Due to lawsuits filed by community organizations, resistance from West Harlem residents, and pressure from WE ACT, city officials addressed the plant's operating issues in 1991 and located a design flaw that was causing the excess air pollution.[5] After a prolonged court battle with the city and the Department of Environmental Protection (DEP), WE ACT came to a settlement regarding the operations of the sewage plant in December 1993.[7] As a result, $1.1 million was set aside in a fund for communal environmental initiatives in West Harlem and WE ACT was made "a monitor of the city's $55 million consent agreement to fix the plant".[7]

In an act of appeasement to the West Harlem community for the faulty operating of the sewage plant and occupation of limited open space, the state constructed a 28-acre state park known as the Riverbank State Park on top of the sewage plant in 1993.[8] However, fumes and odors continued to seep out of the plant affecting local neighborhoods.[5][9]

Today the North River Sewage Treatment Plant is continuing to improve their facility and upgrade to meet higher air quality standards. In their most recent endeavors the facility has installed new duct work and fans to optimize odor control and reported air issues.[10]

Dirty Diesel[edit]

Northern Manhattan is home to one-third of "the largest diesel bus fleet (4,000 vehicles) in the country" operated by the New York Metropolitan Transportation Authority (MTA).[7] WE ACT deemed the high concentration of bus depots had negative impacts on air quality and the subsequent health of Northern Manhattan community members.The organization associated the high rates of asthma in Northern Manhattan with concentrated levels of particulate matter (PM), an air pollutant released during diesel fuel combustion, emanating from the bus depots, major transportation routes, and heavy traffic throughout West Harlem.[11][12] WE ACT also organized a media campaign, The Clean Fuel--Clean Air--Good Health Diesel Bus Campaign, to raise public awareness on the risks associated with diesel exhaust and its ability to trigger asthma attacks.[7] While it failed to influence New York's MTA to change its policies in favor of cleaner fuel alternatives, the campaign garnered a large amount of public support and attention,[12] demonstrating the power of public media and community outreach.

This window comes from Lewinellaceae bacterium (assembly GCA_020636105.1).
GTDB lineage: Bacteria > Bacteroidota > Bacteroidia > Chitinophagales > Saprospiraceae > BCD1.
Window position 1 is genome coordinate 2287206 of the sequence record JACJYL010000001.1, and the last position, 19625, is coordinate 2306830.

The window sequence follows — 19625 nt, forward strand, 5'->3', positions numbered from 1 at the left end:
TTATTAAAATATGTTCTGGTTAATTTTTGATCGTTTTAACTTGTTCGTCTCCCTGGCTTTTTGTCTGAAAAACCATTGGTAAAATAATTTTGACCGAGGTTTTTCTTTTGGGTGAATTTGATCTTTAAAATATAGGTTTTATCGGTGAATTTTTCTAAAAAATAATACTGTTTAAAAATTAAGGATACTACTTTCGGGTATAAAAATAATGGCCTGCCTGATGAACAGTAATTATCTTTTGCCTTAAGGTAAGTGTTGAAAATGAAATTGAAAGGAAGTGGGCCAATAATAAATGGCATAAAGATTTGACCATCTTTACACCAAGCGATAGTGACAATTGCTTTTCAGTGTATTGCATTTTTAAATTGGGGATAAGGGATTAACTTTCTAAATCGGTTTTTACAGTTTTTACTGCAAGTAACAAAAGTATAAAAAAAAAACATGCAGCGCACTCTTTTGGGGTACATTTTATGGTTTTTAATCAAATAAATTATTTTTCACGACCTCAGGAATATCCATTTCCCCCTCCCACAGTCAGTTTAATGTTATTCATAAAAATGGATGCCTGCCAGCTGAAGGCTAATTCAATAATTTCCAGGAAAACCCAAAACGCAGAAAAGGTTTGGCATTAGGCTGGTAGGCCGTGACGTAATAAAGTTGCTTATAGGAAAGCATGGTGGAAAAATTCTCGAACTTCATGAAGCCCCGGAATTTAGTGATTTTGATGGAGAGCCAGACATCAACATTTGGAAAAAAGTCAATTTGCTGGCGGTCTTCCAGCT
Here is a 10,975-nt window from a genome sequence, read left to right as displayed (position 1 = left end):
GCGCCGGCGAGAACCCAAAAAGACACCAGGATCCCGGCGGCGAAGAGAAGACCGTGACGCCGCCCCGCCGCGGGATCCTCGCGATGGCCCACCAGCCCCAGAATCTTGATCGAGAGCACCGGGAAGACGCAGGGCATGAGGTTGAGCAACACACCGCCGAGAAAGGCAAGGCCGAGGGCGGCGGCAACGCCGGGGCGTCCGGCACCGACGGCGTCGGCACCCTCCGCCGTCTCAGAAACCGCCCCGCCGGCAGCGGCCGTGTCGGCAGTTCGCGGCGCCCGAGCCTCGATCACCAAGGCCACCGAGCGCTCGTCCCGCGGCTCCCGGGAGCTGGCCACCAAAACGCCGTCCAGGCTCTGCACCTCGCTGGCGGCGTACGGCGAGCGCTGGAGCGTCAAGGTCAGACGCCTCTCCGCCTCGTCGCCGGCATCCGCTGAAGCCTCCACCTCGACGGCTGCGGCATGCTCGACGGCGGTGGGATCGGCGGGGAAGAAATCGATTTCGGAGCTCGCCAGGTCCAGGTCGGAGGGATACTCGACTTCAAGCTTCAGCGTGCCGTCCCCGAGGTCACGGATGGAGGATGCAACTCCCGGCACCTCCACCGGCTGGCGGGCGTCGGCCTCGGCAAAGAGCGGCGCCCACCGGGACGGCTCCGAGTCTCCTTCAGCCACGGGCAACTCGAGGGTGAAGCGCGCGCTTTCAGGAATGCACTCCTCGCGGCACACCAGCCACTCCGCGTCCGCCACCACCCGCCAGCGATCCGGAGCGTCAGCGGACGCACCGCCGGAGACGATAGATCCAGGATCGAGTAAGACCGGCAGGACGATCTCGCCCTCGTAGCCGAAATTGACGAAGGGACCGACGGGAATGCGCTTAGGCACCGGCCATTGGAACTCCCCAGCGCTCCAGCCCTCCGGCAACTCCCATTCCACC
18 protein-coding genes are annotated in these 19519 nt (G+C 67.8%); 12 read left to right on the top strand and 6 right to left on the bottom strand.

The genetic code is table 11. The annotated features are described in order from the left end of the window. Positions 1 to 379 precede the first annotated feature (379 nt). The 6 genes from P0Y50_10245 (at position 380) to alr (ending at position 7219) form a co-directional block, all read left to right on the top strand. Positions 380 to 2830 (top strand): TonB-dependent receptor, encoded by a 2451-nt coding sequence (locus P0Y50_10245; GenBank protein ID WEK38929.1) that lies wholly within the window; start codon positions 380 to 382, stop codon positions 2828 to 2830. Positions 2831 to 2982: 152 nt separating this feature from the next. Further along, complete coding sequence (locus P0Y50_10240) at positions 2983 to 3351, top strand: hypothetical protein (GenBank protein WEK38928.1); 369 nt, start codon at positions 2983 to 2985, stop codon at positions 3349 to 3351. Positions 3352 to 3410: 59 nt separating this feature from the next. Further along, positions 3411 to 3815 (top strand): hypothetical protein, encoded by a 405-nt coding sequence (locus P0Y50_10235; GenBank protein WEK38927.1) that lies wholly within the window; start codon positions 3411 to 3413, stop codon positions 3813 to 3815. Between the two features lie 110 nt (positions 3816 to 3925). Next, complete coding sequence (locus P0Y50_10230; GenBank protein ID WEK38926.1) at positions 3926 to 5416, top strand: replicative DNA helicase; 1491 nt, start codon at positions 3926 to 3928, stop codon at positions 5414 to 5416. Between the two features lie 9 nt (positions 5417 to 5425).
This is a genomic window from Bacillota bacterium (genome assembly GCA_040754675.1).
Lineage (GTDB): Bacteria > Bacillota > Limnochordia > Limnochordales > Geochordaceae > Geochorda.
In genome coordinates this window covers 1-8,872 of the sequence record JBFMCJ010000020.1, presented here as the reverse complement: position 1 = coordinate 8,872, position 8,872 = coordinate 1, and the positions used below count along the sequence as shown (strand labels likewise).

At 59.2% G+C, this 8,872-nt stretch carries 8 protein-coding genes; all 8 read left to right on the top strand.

In November 2000, WE ACT, filed a complaint with the U.S. Department of Transportation claiming that bus depots were disproportionately located in minority communities in Northern Manhattan, which houses six of the eight total bus depots in Manhattan, thus elevating the health risks associated with high exposure to harmful diesel exhaust.[13][12]

The Department of Transportation found that the MTA violated Title IV of the Civil Rights Act of 1964 and failed to meet the federal environmental impact analysis involving the construction, rehabilitation, and operation of bus depots and other facilities. This campaign led to the MTA's modification of bus depots and investment in clean-fuel buses, as well as increased public awareness pertaining to the dangers of fuel fumes and poor air quality.[13][14]


WE ACT states its mission is "to build healthy communities by ensuring that people of color and/or low income residents participate meaningfully in the creation of sound and fair environmental health and protection policies and practices."[15] The organization serves as an "educational resource" to galvanize citizen participation and activism on matters of "environmental health and quality of life issues".[7]

Environmental justice[edit]


In the United States the number of people suffering from Asthma has grown steadily every year.[16] Healthcare professionals have referred to the alarming rise in asthma cases as "a new epidemic".[12] The respiratory disease is characterized by chronic lung inflammation and episodes of airway constriction.[16][17] While there is uncertainty on the exact cause of the disease, it is believed that "genetic and environmental factors interact to cause asthma, most often early in life".[18] Recently, the focus has turned to the impact of environmental conditions, most notably the exposure to indoor and outdoor air pollutants or allergens.[12] WE ACT states that a racial divide exists in air pollution, resulting in the disproportionate exposure of minority or low income communities to high levels of air pollutants.[19] WE ACT works to improve the air quality of Northern Manhattan communities and reduce the incidence of asthma and other respiratory problems by addressing the sources and environmental risks producing harmful air pollutants.[19][12]